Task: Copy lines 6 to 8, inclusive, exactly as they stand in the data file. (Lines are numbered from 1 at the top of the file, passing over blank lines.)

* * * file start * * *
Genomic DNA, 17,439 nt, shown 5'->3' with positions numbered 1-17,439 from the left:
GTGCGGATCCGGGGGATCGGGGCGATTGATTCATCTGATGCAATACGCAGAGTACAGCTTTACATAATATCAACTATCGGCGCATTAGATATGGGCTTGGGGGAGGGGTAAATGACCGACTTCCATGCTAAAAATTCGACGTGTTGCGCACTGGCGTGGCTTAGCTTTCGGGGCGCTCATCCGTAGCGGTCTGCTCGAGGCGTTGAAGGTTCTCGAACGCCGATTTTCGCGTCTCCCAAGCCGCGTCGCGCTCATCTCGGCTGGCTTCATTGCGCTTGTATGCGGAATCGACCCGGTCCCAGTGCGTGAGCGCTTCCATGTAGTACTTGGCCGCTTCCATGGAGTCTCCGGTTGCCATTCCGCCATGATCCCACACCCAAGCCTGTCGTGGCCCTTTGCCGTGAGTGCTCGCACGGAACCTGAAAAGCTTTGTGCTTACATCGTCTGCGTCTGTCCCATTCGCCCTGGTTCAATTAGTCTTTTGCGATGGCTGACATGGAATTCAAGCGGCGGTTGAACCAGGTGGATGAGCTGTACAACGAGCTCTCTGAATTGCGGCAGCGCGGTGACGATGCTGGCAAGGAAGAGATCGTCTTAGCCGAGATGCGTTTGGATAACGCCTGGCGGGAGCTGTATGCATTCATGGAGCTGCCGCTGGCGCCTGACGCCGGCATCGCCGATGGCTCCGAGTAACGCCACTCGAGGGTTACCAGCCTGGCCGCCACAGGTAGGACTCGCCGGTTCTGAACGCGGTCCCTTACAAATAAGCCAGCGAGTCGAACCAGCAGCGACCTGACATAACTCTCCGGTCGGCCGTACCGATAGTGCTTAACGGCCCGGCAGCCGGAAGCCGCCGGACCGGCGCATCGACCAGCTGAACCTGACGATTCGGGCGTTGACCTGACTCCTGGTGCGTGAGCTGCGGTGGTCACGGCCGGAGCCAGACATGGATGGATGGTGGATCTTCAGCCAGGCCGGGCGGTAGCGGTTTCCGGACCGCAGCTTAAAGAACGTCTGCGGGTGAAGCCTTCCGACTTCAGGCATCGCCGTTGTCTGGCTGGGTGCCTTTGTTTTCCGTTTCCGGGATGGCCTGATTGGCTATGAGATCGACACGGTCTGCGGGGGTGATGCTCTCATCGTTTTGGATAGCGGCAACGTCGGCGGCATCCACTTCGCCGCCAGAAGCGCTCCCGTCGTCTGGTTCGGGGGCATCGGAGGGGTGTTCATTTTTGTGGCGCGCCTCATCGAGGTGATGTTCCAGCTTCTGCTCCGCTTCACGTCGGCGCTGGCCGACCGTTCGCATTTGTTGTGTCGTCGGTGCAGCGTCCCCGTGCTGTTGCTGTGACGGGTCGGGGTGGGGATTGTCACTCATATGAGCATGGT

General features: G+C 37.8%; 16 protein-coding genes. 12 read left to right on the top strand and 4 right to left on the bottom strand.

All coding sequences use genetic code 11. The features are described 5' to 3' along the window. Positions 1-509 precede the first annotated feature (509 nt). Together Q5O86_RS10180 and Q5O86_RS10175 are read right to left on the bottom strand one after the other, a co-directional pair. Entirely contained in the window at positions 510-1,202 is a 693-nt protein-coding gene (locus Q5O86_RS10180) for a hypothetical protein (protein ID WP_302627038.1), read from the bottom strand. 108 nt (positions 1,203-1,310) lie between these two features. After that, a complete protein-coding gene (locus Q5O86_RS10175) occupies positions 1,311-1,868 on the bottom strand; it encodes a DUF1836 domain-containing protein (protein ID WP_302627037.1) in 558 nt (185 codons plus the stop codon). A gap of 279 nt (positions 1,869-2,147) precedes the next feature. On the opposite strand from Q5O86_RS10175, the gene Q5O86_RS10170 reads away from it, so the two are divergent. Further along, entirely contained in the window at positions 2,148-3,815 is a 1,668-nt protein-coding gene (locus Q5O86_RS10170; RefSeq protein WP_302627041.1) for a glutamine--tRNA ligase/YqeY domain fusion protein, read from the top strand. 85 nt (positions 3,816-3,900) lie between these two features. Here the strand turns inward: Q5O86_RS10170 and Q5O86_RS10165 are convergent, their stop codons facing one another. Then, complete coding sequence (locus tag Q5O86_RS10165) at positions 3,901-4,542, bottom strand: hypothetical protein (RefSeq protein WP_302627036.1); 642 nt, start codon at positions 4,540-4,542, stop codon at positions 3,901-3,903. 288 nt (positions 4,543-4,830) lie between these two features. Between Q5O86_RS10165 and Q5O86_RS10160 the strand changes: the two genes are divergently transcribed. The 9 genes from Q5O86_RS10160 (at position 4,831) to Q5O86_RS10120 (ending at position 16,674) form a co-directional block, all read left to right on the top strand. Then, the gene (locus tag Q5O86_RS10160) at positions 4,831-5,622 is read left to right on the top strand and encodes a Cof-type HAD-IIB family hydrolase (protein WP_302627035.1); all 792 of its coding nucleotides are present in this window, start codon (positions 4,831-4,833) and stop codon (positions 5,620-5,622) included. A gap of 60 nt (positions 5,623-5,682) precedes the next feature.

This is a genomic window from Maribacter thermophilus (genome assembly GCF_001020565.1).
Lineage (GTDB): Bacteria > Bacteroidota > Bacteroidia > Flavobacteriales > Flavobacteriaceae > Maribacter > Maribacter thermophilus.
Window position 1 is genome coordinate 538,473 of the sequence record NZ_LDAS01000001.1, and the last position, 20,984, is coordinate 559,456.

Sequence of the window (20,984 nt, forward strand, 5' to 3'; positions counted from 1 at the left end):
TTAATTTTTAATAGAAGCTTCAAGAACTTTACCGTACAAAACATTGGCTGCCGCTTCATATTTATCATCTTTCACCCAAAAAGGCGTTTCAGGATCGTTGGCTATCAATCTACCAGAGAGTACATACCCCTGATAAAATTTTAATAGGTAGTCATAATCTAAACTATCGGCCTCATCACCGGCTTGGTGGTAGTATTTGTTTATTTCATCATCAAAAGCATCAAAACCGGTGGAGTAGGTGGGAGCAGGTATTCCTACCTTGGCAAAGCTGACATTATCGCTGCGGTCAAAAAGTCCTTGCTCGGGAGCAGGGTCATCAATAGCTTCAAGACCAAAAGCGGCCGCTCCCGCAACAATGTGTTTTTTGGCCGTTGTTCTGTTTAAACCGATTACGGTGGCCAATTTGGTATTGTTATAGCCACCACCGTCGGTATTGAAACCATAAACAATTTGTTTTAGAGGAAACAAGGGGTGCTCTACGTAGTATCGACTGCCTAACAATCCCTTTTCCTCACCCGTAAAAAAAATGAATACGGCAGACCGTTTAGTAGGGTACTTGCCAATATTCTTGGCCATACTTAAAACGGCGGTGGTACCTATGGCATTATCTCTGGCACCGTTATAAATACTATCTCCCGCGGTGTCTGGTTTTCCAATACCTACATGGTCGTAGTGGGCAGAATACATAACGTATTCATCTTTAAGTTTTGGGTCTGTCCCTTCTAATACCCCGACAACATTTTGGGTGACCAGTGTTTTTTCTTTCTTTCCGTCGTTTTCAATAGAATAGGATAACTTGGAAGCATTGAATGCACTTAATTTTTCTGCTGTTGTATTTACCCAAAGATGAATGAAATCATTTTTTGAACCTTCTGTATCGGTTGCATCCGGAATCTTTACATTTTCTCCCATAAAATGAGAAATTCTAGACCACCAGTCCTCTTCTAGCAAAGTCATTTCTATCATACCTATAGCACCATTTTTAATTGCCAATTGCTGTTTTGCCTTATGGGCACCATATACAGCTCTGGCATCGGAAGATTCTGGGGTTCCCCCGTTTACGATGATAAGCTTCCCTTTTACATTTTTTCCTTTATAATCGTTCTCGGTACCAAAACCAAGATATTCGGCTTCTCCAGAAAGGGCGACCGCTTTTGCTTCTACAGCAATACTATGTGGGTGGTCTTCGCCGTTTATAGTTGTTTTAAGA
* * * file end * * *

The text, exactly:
Lineage (GTDB): Bacteria > Bacteroidota > Bacteroidia > Flavobacteriales > Flavobacteriaceae > Maribacter > Maribacter thermophilus.
Window position 1 is genome coordinate 538,473 of the sequence record NZ_LDAS01000001.1, and the last position, 20,984, is coordinate 559,456.

Sequence of the window (20,984 nt, forward strand, 5' to 3'; positions counted from 1 at the left end):